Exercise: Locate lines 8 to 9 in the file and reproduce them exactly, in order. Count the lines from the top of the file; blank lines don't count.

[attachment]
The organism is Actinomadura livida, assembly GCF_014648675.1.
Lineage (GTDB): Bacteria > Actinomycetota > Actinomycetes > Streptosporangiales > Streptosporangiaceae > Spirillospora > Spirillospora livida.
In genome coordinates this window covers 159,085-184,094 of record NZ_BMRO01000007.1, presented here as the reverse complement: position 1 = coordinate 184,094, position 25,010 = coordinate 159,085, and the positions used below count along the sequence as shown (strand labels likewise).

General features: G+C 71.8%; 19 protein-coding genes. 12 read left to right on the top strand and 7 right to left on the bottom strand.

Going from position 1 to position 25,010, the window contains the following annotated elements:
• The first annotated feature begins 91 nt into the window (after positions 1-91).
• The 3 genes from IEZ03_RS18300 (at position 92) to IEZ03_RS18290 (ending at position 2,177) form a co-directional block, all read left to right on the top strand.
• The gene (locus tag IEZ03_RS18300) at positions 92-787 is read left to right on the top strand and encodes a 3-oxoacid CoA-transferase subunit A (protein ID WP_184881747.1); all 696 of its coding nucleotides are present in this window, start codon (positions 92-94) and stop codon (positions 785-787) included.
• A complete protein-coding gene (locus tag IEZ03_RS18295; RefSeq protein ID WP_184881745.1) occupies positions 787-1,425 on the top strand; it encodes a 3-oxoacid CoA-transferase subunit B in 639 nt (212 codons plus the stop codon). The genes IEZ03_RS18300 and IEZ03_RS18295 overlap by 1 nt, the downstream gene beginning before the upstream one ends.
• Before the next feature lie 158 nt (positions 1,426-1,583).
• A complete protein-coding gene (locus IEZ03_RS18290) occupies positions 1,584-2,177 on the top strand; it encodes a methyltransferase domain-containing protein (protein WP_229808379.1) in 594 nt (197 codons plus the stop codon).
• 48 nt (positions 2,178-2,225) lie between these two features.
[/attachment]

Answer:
• The gene (locus tag IEZ03_RS18300) at positions 92-787 is read left to right on the top strand and encodes a 3-oxoacid CoA-transferase subunit A (protein ID WP_184881747.1); all 696 of its coding nucleotides are present in this window, start codon (positions 92-94) and stop codon (positions 785-787) included.
• A complete protein-coding gene (locus tag IEZ03_RS18295; RefSeq protein ID WP_184881745.1) occupies positions 787-1,425 on the top strand; it encodes a 3-oxoacid CoA-transferase subunit B in 639 nt (212 codons plus the stop codon). The genes IEZ03_RS18300 and IEZ03_RS18295 overlap by 1 nt, the downstream gene beginning before the upstream one ends.